Man faces charges after sex assault at hospital
Oct. 1, 2003
ReligionNewsBlog.com • Wednesday October 1, 2003
BRANDON – A 42 year-old Jehovah’s Witness elder has been charged after a senior citizen complained she was assaulted by a man pretending to be a doctor at a Brandon hospital.
A 75-year-old woman entered Brandon Regional Hospital just over a year ago. After years of caring for her invalid husband, the woman was depressed and required a psychiatric assessment.
On the following Saturday, night a well-dressed stranger walked into her room. The woman’s daughter says the man introduced himself as a doctor.
“He told her to lie back and he checked her stomach. He pressed on her stomach and then he opened up her nightgown and she said, ‘I didn’t know, you know, what was really happening,’” she says.
The elderly woman told Brandon police the stranger kissed her breasts. When he started to pull down his pants, she screamed at him to get out of her room.
Gordon Edward Watson has been charged with sexual assault and personation. The 42-year-old Jehovah’s Witness elder is believed to have been at the hospital on church business.
Daughter told not to tell anyone about incident
Whatever the reason for his visit, the victim’s daughter says they never thought something like this could happen to their mother at a secure facility. She says she was appalled when officials told her not to tell anyone else.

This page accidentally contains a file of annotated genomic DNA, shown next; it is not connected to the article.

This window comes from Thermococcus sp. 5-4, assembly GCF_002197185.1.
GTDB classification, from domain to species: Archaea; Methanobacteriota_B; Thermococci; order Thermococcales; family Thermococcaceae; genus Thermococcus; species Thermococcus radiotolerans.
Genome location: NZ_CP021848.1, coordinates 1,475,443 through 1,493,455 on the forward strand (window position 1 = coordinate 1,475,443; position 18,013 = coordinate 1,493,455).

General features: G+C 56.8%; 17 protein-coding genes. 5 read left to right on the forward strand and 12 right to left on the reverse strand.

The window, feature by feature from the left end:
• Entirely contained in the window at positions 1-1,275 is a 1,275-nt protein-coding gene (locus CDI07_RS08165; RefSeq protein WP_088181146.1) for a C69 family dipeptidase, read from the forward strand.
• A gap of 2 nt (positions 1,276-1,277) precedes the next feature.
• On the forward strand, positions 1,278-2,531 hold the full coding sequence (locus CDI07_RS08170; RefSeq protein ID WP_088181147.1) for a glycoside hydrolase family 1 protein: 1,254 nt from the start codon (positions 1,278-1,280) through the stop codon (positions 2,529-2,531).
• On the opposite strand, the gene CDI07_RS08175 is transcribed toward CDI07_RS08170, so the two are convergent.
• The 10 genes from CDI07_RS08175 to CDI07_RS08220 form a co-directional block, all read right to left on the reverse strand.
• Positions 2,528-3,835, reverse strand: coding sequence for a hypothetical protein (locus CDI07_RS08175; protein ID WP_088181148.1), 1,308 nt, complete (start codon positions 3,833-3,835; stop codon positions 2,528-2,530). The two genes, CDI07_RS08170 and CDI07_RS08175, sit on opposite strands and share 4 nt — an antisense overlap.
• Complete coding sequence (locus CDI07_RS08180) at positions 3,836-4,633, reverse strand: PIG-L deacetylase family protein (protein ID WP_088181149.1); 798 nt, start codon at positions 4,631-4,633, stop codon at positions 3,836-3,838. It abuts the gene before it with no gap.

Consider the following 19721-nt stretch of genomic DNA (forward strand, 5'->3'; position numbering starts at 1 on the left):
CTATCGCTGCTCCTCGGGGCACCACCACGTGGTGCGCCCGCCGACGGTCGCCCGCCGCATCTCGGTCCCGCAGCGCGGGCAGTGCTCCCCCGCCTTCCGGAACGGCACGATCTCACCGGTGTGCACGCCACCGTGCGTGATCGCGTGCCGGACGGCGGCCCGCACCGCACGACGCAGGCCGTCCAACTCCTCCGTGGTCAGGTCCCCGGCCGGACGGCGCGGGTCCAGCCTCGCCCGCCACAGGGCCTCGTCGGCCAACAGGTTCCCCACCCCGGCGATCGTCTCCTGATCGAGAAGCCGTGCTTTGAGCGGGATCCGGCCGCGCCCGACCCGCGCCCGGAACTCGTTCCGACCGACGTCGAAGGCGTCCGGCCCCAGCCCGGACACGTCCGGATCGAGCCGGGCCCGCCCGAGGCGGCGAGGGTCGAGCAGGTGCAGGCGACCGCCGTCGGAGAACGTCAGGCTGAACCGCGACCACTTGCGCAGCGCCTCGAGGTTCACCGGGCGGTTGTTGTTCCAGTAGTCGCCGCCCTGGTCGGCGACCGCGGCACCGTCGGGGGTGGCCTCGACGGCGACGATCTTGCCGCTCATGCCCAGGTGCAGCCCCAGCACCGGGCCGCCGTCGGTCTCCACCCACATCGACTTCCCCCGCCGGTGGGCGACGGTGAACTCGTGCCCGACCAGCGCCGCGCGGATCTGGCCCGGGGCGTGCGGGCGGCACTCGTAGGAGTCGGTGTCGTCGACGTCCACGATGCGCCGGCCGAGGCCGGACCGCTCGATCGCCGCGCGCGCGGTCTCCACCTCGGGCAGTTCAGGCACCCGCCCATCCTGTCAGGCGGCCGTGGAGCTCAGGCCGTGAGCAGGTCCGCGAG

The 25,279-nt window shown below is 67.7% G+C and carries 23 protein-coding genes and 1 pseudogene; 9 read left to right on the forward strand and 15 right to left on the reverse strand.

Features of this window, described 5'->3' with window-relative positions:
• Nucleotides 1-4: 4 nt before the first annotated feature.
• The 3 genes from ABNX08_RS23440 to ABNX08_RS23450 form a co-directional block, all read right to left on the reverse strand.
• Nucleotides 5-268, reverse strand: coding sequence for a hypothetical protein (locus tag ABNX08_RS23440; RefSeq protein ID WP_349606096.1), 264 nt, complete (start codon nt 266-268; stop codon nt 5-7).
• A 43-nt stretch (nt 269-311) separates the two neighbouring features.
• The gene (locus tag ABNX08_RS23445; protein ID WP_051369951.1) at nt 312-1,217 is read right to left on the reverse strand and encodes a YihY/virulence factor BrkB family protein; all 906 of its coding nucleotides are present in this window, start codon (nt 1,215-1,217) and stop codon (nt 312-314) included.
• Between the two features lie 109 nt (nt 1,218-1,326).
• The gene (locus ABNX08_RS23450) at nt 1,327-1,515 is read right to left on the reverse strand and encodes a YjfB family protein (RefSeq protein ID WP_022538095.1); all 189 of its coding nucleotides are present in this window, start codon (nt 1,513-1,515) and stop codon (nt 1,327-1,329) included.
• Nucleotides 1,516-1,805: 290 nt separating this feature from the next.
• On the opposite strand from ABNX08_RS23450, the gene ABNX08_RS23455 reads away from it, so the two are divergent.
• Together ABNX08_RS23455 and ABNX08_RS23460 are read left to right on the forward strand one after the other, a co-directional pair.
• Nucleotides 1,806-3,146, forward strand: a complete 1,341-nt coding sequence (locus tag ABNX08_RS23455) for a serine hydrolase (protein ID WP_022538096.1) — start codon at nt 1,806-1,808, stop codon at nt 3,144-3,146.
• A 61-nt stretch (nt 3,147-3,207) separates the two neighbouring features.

“That’s the first thing victims of sexual assault say, is ‘please don’t tell anyone’, for fear, for shame. ‘Don’t tell anyone,’” she says. “They just told me not to tell my sister. It was a week later that we finally told my dad. My mother was scared to tell him.”
The woman says her mother also wasn’t offered any counselling.
Health Authority CEO Carmel Olson can’t talk specifically about this case, but she says staff would only notify family about an assault if that’s what the victim wanted. As for follow-up care such as counselling, Olson says there is no set procedure, but the health authority would offer all of its resources to a patient who asked for support.
Olson says the region is always reviewing security procedures.
“We don’t have a lot of incidents, so I would say it’s fairly good,” she says. “We’re probably not perfect.”
Gordon Watson’s trial starts at the beginning of November.
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